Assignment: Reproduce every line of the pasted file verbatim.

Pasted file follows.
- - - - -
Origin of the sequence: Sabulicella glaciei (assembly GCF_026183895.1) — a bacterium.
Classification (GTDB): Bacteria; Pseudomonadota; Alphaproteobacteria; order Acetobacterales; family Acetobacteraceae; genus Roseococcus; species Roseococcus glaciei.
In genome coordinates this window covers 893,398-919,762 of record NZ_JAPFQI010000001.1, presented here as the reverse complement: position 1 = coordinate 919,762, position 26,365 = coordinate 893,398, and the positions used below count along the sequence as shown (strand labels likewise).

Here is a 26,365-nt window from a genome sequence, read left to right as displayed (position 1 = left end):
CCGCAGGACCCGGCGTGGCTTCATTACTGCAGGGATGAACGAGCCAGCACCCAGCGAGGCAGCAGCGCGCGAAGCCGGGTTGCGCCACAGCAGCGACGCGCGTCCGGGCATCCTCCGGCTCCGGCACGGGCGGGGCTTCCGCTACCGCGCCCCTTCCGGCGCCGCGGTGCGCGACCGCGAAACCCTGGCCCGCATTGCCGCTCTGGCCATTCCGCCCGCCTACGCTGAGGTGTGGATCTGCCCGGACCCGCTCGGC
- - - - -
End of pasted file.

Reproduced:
Origin of the sequence: Sabulicella glaciei (assembly GCF_026183895.1) — a bacterium.
Classification (GTDB): Bacteria; Pseudomonadota; Alphaproteobacteria; order Acetobacterales; family Acetobacteraceae; genus Roseococcus; species Roseococcus glaciei.
In genome coordinates this window covers 893,398-919,762 of record NZ_JAPFQI010000001.1, presented here as the reverse complement: position 1 = coordinate 919,762, position 26,365 = coordinate 893,398, and the positions used below count along the sequence as shown (strand labels likewise).

Here is a 26,365-nt window from a genome sequence, read left to right as displayed (position 1 = left end):
CCGCAGGACCCGGCGTGGCTTCATTACTGCAGGGATGAACGAGCCAGCACCCAGCGAGGCAGCAGCGCGCGAAGCCGGGTTGCGCCACAGCAGCGACGCGCGTCCGGGCATCCTCCGGCTCCGGCACGGGCGGGGCTTCCGCTACCGCGCCCCTTCCGGCGCCGCGGTGCGCGACCGCGAAACCCTGGCCCGCATTGCCGCTCTGGCCATTCCGCCCGCCTACGCTGAGGTGTGGATCTGCCCGGACCCGCTCGGC